Copyright © 2012 Pearson Canada Inc.5 - 24 Lineup Procedures Simultaneous lineup: A common lineup procedure that presents all lineup members at one time to the witness Sequential lineup: Lineup members are presented serially to the witness Showup: Only the suspect is shown to the witness Walk-by: Witness is taken to a public location where the suspect is likely to be
Copyright © 2012 Pearson Canada Inc.5 - 25 Types of Lineup Judgments Two types of judgments may be used in lineup procedures: –Relative judgment: Comparing lineup members to one another and choosing the one who looks most like culprit –Absolute judgeent: Each member is compared to the witness’s memory of the culprit
Copyright © 2012 Pearson Canada Inc.5 - 26 Lineup Procedure Effectiveness Sequential lineups increase the likelihood of a correct rejection compared to the simultaneous procedure (Lindsay & Wells, 1985) However, recent research suggests that the superiority of sequential over simultaneous lineups may be the product of methodological factors (McQuinston- Surrett et al., 2006)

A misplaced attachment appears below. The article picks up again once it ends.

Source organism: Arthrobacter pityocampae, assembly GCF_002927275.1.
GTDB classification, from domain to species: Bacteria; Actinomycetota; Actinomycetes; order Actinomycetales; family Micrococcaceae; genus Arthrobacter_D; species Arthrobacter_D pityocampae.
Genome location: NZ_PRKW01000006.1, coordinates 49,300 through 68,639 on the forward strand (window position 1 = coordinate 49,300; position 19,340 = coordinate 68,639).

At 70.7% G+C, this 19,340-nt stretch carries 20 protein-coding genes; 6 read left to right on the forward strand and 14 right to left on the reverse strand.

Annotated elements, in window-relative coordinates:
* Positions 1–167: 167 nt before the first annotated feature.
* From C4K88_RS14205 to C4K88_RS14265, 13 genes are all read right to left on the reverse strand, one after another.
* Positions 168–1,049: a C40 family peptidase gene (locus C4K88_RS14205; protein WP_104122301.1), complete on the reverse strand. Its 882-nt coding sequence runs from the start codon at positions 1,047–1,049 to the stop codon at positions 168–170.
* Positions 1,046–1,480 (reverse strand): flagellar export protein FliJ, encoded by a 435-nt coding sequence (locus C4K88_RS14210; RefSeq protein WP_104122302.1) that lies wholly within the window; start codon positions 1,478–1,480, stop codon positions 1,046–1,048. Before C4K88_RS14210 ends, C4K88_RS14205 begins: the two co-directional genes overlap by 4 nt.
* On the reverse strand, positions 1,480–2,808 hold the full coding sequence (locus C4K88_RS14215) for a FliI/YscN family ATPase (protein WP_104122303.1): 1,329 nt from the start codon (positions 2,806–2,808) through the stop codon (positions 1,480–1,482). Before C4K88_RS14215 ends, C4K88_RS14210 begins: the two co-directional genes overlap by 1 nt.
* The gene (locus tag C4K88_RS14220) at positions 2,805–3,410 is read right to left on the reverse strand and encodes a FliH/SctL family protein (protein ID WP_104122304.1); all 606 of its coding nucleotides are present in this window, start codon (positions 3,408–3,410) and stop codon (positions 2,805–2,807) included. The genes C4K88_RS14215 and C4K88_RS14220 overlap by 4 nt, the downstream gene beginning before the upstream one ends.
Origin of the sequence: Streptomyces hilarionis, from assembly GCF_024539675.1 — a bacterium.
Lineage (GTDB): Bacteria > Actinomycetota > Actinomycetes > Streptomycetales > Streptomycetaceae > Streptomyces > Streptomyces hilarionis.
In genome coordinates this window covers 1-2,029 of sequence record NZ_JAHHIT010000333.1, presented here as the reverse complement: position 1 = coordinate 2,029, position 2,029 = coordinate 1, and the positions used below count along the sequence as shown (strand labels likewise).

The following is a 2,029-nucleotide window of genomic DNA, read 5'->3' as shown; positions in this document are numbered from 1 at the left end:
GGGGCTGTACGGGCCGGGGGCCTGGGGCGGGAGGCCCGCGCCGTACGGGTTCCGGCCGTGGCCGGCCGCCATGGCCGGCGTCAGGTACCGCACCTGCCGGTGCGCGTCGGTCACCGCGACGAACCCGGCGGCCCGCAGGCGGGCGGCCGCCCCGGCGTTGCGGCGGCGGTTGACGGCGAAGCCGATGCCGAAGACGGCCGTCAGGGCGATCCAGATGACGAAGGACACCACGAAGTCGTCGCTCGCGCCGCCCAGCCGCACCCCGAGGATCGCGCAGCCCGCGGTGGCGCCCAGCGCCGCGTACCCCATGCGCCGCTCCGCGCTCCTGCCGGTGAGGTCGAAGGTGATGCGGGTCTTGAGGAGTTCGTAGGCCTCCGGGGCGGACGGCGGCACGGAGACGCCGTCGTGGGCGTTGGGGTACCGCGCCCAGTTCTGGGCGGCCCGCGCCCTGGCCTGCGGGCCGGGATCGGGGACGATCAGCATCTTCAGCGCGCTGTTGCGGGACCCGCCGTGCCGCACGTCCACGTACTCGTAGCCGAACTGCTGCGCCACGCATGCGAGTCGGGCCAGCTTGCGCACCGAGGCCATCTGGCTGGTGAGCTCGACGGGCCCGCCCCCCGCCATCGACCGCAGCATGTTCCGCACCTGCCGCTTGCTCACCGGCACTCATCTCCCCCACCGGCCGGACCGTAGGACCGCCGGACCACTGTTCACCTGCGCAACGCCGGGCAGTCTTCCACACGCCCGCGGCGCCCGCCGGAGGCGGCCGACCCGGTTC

Copyright © 2012 Pearson Canada Inc.5 - 27 Biased Lineups Biased lineups: Suggest who the police suspect and thereby who the witness should identify Types of biases that increase false identification: – Foil bias – Clothing bias – Instruction bias
Copyright © 2012 Pearson Canada Inc.5 - 28 Increasing Voice Identification Having longer versus shorter voice samples leads to greater accuracy 5 - 28
Copyright © 2012 Pearson Canada Inc.5 - 29 Decreasing Voice Identification Whispering Disguising the voice Unfamiliar accents Placing the target voice near the end of the lineup Showing the face along with the voice Using a larger number of foils
Copyright © 2012 Pearson Canada Inc.5 - 30 Witness Confidence A small positive correlation exists between a witness’s confidence and their identification accuracy Confidence can be manipulated with post- identification feedback Mock-jurors do not appear sensitive to “inflated confidence”